The Kill Bill star has two off-grid homes, one in Colorado and one in California. She was recently in Abu Dhabi as a guest of the world’s leading hoteliers, where she shared her philosophies on living a sustainable lifestyle.
Being green does not mean you have to cut down on opulence, Hannah said at the eco-travel event they all jetted in for: “It depends what your concept of luxury and lavish is. I consider my home incredibly comfortable and incredibly luxurious in terms of its appointments. (Being sustainable) it doesn’t mean it’s hideous.” Its not clear whether means her Colorado home, near Telluride, or her Santa Cruz home which she refers to elsewhere as a “misfit circus.”
Hannah says she does not have “19 bathrooms with gold faucets” . .(does anyone outside of the Saudi royal family?). “I have a human-scale sized house. I only have what I actually use and need. (Being environmentally concerned) does not mean your house can’t be sumptuously appointed.”
But she says it’s difficult to attract friends to her green-built house. “My best friend is a Jewish American Princess from Long Island. For 10 years she would not come and visit me in my house because she is like, `I am not coming there until you have plumbing and electricity’. She doesn’t like anything that isn’t perfect.
“Finally, she came over to my house. I kept trying to tell her solar power is electricity, she didn’t get it. She thought I was nibbling on the ground and I was digging a hole every time I had to go to the rest room.”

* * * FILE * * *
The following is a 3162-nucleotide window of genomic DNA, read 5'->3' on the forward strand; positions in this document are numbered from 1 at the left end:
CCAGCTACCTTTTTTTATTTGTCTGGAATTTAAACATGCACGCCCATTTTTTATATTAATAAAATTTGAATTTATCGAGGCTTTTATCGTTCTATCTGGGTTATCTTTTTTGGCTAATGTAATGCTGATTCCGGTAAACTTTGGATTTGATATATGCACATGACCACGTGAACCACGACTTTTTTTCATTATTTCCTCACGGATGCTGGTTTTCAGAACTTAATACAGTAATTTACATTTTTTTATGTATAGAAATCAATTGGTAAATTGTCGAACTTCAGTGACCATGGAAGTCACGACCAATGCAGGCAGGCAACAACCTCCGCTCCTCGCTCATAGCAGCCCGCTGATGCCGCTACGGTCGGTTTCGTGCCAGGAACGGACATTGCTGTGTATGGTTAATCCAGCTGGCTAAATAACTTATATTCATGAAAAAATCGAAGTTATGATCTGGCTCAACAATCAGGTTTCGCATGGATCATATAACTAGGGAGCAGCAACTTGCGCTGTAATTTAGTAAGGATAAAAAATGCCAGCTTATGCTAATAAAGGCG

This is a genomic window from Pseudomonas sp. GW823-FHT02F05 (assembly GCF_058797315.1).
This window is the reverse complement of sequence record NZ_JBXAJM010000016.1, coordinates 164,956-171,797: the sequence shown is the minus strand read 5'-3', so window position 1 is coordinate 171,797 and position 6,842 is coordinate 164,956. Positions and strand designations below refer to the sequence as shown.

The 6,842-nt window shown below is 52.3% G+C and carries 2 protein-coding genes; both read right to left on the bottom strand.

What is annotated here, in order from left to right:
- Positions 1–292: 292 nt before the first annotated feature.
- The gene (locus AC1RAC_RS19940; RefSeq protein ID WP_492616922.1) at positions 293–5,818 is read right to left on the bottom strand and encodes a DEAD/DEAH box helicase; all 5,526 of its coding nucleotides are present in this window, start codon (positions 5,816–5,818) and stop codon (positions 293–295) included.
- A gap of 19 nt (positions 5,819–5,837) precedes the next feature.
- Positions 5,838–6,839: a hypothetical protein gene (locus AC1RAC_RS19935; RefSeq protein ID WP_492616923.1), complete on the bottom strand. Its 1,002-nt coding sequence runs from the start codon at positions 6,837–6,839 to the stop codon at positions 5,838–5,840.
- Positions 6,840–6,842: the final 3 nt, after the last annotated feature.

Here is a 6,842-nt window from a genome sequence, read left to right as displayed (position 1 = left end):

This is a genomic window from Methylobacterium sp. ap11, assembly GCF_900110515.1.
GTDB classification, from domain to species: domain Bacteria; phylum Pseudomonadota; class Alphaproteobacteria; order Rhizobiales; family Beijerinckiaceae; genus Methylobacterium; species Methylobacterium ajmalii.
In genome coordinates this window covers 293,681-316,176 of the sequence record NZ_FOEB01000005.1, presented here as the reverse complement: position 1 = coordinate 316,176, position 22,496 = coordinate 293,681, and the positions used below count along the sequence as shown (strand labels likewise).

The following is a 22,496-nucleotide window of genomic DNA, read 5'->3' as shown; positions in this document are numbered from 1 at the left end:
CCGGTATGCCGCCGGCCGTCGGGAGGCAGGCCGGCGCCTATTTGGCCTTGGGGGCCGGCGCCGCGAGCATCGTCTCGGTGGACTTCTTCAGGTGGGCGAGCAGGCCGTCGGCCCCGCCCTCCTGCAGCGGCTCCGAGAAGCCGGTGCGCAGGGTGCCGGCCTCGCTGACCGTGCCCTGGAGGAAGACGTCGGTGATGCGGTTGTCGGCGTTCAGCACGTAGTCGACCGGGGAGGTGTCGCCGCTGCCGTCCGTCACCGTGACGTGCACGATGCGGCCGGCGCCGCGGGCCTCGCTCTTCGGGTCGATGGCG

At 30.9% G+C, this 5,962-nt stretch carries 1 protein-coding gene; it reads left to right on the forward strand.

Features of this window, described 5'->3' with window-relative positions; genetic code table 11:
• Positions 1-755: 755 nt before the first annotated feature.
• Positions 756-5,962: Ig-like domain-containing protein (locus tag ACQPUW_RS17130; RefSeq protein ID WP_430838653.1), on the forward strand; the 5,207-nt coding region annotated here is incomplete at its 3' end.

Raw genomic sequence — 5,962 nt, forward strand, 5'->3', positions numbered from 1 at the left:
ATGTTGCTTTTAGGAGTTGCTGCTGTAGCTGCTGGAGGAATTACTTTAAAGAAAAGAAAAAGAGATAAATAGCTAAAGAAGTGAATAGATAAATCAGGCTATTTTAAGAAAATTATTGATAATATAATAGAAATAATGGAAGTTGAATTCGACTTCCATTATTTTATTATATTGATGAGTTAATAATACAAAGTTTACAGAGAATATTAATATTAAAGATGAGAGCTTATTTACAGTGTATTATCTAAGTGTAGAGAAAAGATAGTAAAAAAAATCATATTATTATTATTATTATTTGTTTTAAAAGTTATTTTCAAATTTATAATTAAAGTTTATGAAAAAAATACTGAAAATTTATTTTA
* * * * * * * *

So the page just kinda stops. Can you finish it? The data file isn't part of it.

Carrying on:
Being environmentally conscious also means that you don’t have to live in a world of toxins at home. “The comforter I sleep under does not have formaldehyde, chemicals and fire retardants that can cause cancer . . . that means it is better for you, and better for the people who made it and created it.
“It is better for all life, thinking about the consequences of your actions and the ramifications of the things you do consume and not being as wasteful . . . I just think it depends on your definition of luxury, some people’s definition of luxury is having 19 bathrooms.”
The Mermaid star was arrested last August after participating in a sit-in demonstration outside the White House, part of a campaign to encourage Barack Obama not to bow to oil lobbyists over a pipeline project. At the time, Hannah, who was not charged over the incident, claimed her career had suffered as a result of her environmental activism — because conservative movie bosses don’t want to be associated with an eco-warrior.
But she continues to accept first class airline tickets around the world in her eagerness to help save the planet. “Personally, I try and do it every way I can, it’s about continually sharing information. (But) this information is not getting out there. And there’s a reason why.
“If I search for a composting toilet, there’s 60 of them, I don’t know which works, half of them definitely don’t. The choices are now so overwhelming it is almost impossible to find stuff out. We need to constantly communicate and share information with each other.”
Asked who inspired her, Hannah cites environmentalists and activists such as David Suzuki, Silvia Earle and Julia Butterfly-Hill.
“I have so many heroes, but I really don’t think this should be a culture of personality. This is about all of us. It doesn’t matter if you are an actress . . . or a shoemaker, everybody needs to get out there. We are down to it now. We are not facing these (environmental) crises — we are in the midst of these crises, we are hanging by our fingernails. It is not easy to see, but it is there.”
Buy our book - OFF THE GRID - a tour of American off-grid places and people written by Nick Rosen, editor of the off-grid.net web site
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